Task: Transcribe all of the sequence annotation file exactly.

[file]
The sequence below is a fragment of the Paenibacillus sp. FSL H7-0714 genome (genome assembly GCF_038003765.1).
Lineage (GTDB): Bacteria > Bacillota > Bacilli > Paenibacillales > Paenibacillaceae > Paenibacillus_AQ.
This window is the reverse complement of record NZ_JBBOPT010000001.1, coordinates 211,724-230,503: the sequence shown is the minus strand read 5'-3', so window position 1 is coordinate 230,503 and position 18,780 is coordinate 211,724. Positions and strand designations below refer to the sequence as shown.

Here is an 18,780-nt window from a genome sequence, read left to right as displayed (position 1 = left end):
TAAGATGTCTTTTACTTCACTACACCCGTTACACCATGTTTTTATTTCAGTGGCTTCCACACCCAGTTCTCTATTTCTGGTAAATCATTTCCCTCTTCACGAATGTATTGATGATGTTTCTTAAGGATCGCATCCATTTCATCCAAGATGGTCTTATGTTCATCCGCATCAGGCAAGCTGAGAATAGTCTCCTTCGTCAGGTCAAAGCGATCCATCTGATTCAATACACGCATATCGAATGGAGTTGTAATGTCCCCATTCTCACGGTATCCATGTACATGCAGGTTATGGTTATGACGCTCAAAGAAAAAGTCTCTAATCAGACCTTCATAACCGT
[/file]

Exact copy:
The sequence below is a fragment of the Paenibacillus sp. FSL H7-0714 genome (genome assembly GCF_038003765.1).
Lineage (GTDB): Bacteria > Bacillota > Bacilli > Paenibacillales > Paenibacillaceae > Paenibacillus_AQ.
This window is the reverse complement of record NZ_JBBOPT010000001.1, coordinates 211,724-230,503: the sequence shown is the minus strand read 5'-3', so window position 1 is coordinate 230,503 and position 18,780 is coordinate 211,724. Positions and strand designations below refer to the sequence as shown.

Here is an 18,780-nt window from a genome sequence, read left to right as displayed (position 1 = left end):
TAAGATGTCTTTTACTTCACTACACCCGTTACACCATGTTTTTATTTCAGTGGCTTCCACACCCAGTTCTCTATTTCTGGTAAATCATTTCCCTCTTCACGAATGTATTGATGATGTTTCTTAAGGATCGCATCCATTTCATCCAAGATGGTCTTATGTTCATCCGCATCAGGCAAGCTGAGAATAGTCTCCTTCGTCAGGTCAAAGCGATCCATCTGATTCAATACACGCATATCGAATGGAGTTGTAATGTCCCCATTCTCACGGTATCCATGTACATGCAGGTTATGGTTATGACGCTCAAAGAAAAAGTCTCTAATCAGACCTTCATAACCGT